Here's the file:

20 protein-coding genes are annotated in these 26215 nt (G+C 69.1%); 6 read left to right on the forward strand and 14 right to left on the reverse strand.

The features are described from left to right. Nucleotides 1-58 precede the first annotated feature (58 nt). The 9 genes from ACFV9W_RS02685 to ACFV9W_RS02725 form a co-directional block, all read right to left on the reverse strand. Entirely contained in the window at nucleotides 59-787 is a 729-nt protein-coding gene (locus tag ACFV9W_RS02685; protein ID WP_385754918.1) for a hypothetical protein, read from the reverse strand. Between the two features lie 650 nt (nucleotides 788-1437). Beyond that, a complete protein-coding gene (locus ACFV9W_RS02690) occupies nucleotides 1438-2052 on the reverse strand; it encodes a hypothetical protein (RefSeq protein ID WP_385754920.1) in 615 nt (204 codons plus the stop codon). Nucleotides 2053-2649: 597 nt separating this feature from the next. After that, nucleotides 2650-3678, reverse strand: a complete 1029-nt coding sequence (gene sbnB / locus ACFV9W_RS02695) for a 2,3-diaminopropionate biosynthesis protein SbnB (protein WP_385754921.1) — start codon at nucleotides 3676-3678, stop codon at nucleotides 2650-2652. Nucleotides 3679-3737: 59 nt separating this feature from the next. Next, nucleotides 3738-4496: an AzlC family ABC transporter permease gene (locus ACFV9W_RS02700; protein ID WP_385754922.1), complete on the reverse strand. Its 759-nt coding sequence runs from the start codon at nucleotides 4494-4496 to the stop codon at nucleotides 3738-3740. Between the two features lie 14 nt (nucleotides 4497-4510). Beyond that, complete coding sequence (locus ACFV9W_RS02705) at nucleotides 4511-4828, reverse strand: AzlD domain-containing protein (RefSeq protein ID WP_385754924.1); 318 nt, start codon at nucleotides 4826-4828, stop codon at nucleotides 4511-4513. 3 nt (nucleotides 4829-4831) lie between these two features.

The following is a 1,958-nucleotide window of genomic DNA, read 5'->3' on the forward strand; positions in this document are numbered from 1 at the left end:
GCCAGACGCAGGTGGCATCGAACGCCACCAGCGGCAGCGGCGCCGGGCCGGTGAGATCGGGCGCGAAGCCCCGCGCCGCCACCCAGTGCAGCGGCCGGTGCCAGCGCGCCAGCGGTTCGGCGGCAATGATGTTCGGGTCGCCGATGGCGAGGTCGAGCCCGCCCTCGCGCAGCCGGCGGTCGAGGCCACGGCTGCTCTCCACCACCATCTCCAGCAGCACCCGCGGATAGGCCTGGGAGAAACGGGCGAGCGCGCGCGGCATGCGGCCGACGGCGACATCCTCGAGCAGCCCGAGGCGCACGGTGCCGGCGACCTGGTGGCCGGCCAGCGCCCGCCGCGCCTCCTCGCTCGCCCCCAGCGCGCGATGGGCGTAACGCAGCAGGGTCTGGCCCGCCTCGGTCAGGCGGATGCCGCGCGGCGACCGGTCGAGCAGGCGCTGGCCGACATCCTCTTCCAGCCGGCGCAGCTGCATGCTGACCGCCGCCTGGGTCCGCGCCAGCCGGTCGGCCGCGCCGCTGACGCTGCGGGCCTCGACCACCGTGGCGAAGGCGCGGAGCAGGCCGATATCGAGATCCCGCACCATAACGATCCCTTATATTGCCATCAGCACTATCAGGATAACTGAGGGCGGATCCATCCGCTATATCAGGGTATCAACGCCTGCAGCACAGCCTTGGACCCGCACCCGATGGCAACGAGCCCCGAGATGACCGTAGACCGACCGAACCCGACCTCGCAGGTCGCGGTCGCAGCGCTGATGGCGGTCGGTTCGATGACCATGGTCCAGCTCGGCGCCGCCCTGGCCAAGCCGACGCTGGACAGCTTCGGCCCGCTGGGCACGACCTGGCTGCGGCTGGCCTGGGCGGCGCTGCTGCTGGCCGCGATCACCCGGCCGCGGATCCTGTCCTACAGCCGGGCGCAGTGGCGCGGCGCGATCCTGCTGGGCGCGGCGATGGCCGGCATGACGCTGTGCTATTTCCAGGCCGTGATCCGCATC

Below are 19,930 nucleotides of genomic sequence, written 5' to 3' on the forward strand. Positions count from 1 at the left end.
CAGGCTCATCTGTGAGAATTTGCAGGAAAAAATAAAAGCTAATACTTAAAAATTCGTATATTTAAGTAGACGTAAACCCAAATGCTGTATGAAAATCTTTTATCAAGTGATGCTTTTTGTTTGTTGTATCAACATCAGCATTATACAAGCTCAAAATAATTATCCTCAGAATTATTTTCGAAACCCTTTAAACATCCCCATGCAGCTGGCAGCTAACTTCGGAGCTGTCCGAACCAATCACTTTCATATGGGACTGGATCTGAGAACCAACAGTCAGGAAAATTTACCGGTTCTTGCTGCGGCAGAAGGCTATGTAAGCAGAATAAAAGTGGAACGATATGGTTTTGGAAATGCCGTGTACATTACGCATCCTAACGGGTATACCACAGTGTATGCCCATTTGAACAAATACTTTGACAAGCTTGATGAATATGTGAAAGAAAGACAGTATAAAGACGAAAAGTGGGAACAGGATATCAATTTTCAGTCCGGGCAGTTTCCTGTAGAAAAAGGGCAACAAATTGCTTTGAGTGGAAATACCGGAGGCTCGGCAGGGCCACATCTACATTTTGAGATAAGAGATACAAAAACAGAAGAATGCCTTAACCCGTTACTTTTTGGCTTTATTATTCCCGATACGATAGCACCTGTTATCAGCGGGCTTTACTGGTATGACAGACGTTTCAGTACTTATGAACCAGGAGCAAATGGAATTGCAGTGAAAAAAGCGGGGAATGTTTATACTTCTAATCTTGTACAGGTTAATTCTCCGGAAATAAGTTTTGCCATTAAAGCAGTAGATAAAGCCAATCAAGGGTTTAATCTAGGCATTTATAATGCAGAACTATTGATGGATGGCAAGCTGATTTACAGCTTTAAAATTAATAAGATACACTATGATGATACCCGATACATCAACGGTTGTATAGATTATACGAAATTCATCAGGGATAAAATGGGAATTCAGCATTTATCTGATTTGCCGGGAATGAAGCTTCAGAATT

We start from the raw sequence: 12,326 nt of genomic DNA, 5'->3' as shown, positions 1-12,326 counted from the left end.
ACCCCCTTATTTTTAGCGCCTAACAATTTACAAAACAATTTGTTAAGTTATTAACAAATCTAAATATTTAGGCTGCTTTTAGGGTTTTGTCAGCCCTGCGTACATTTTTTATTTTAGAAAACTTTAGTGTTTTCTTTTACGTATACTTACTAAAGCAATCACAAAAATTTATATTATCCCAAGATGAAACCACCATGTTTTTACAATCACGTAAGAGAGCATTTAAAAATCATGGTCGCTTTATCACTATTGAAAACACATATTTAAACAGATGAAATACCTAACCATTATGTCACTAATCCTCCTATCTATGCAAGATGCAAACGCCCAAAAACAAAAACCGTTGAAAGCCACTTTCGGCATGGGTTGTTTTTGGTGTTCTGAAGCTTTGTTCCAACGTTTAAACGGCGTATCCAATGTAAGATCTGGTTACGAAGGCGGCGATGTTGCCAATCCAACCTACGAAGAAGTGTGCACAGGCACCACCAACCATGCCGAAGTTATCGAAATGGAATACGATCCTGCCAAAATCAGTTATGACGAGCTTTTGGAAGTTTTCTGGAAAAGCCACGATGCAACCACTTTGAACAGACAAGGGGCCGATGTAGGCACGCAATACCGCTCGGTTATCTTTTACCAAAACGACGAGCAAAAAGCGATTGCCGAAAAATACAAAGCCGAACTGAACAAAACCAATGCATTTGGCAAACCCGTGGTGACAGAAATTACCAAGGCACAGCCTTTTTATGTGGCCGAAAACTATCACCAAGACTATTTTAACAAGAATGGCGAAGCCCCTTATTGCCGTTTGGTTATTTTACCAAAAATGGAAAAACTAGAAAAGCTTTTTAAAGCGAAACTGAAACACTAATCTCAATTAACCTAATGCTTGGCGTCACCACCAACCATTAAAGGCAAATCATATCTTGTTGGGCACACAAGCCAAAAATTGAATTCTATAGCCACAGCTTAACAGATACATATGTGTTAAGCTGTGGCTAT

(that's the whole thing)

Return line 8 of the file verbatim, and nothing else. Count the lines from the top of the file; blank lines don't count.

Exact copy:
ACCCCCTTATTTTTAGCGCCTAACAATTTACAAAACAATTTGTTAAGTTATTAACAAATCTAAATATTTAGGCTGCTTTTAGGGTTTTGTCAGCCCTGCGTACATTTTTTATTTTAGAAAACTTTAGTGTTTTCTTTTACGTATACTTACTAAAGCAATCACAAAAATTTATATTATCCCAAGATGAAACCACCATGTTTTTACAATCACGTAAGAGAGCATTTAAAAATCATGGTCGCTTTATCACTATTGAAAACACATATTTAAACAGATGAAATACCTAACCATTATGTCACTAATCCTCCTATCTATGCAAGATGCAAACGCCCAAAAACAAAAACCGTTGAAAGCCACTTTCGGCATGGGTTGTTTTTGGTGTTCTGAAGCTTTGTTCCAACGTTTAAACGGCGTATCCAATGTAAGATCTGGTTACGAAGGCGGCGATGTTGCCAATCCAACCTACGAAGAAGTGTGCACAGGCACCACCAACCATGCCGAAGTTATCGAAATGGAATACGATCCTGCCAAAATCAGTTATGACGAGCTTTTGGAAGTTTTCTGGAAAAGCCACGATGCAACCACTTTGAACAGACAAGGGGCCGATGTAGGCACGCAATACCGCTCGGTTATCTTTTACCAAAACGACGAGCAAAAAGCGATTGCCGAAAAATACAAAGCCGAACTGAACAAAACCAATGCATTTGGCAAACCCGTGGTGACAGAAATTACCAAGGCACAGCCTTTTTATGTGGCCGAAAACTATCACCAAGACTATTTTAACAAGAATGGCGAAGCCCCTTATTGCCGTTTGGTTATTTTACCAAAAATGGAAAAACTAGAAAAGCTTTTTAAAGCGAAACTGAAACACTAATCTCAATTAACCTAATGCTTGGCGTCACCACCAACCATTAAAGGCAAATCATATCTTGTTGGGCACACAAGCCAAAAATTGAATTCTATAGCCACAGCTTAACAGATACATATGTGTTAAGCTGTGGCTAT